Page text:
The potentiating effect of estrogens on endothelium-dependent relaxations involves both genomic and non-genomic effects [74-76]. It depends presumably both on a reduction in oxidative stress leading to an increased bioavailability of NO and an increased responsiveness of the vascular smooth muscle cells to vasodilator stimuli [76-79] (Figure 1). Rowland et al. (1994) reported that 418 women with high exposure to mercury (i.e., female dental assistants) were less fertile than unexposed controls [80]. In a study by Baranski and Szymczyk (1973), female rats exposed via inhalation to metallic mercury (at an average of 2.5 mg/m3, 6 hours a day, 5 days a week for 21 days) experienced longer estrous cycles than unexposed animals [81]. Decrease in estrogen level after mercury exposure renders testis more susceptible to oxidative damage leading to its functional inactivation [82]. Mercuric chloride also exhibits estrogen-like effect through binding and activating estrogen receptor (ER) [83]. It is likely that the potentiating effect of mercury on NO release presumably may be due to its estrogen like effect and further studies are needed to test the hypothesis (Figure 2).

Omega-3 Unsaturated Fatty Acid

Consumption of fish has always been considered beneficial for the health of the cardiovascular system. The benefits of fish are mainly due to its content of omega-3 long chain polyunsaturated fatty acids (n-3 PUFA), including eicosapentaenoic acid (EPA) and docosahexaenoic acid (DHA). Fish consumption is associated with decreased circulating biomarkers of endothelial dysfunction and inflammation [84], and flow mediated dilation values seem to improve after n-3 PUFA intake [85] The chronic intake of Omega-3-unsaturated fatty acids potentiates the endothelium-dependent relaxations of coronary arteries [86-88]. Omega-3 fatty acid might attenuate Mercury chloride-induced toxicity by improving antioxidant status and acute phase response in mice [89]. There are a contrary number of studies, that say the consumption of fish contaminated with mercury, causes high mercury levels in blood, hair, urine and toe nail, which diminishes/does not diminish its cardio protective effect [90-94]. Omega 3-fatty acids attenuates vascular endothelial dysfunction, by activating eNOS through opening of K+ ATP channels in sodium arsenite exposed rats [95]. As mercury is known to modulate eNOS and also K+ ATP channels the beneficial effect of habitual consumption of high amounts of fish is associated with better endothelial function despite higher serum concentrations of mercury [96].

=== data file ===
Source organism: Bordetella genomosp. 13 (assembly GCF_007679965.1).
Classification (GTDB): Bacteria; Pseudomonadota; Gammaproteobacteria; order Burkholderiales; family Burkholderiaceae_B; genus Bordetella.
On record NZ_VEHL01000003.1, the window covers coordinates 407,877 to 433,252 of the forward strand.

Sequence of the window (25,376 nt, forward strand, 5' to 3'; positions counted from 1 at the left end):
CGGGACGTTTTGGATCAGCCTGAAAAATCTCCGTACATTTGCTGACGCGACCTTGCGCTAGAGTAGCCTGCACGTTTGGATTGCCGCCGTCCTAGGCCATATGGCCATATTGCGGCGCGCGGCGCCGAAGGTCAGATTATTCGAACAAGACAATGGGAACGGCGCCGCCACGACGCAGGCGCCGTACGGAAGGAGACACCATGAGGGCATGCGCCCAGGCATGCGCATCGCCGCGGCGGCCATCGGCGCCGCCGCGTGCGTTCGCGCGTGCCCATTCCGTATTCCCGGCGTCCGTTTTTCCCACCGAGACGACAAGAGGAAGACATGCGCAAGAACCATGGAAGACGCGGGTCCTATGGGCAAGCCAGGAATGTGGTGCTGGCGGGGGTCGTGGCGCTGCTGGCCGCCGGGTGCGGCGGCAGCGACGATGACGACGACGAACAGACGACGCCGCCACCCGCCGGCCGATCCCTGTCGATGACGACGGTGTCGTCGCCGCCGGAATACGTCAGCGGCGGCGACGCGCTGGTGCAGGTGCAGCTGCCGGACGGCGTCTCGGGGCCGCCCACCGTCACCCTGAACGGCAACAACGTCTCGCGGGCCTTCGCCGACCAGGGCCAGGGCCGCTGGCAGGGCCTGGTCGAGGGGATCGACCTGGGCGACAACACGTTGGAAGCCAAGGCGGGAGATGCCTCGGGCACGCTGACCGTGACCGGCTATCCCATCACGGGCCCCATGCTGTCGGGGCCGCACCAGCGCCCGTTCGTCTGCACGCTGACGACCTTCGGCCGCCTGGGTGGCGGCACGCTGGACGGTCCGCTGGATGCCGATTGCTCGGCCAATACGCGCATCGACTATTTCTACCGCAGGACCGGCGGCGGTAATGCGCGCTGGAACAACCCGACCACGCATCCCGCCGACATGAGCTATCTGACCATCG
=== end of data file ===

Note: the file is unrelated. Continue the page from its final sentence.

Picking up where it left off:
Hypercholesterolemia reduces endothelium-dependent relaxations due to increased oxidative stress leading to a reduced bioavailability of NO [97-100]. Long-term MeHg treatment induces dyslipidemia, characterized by increased serum cholesterol levels in mice [101]. In a study done on 274 school children, an increased level of mercury in urine was associated with elevated cholesterol level which is a known risk factor of myocardial infarction, coronary disease, and cardiovascular disease [102]. Hypercholesterolemia reduces eNOS activity and may act as a triggering factor of mercury induced reduction in endothelium dependent relaxation (Figure 2).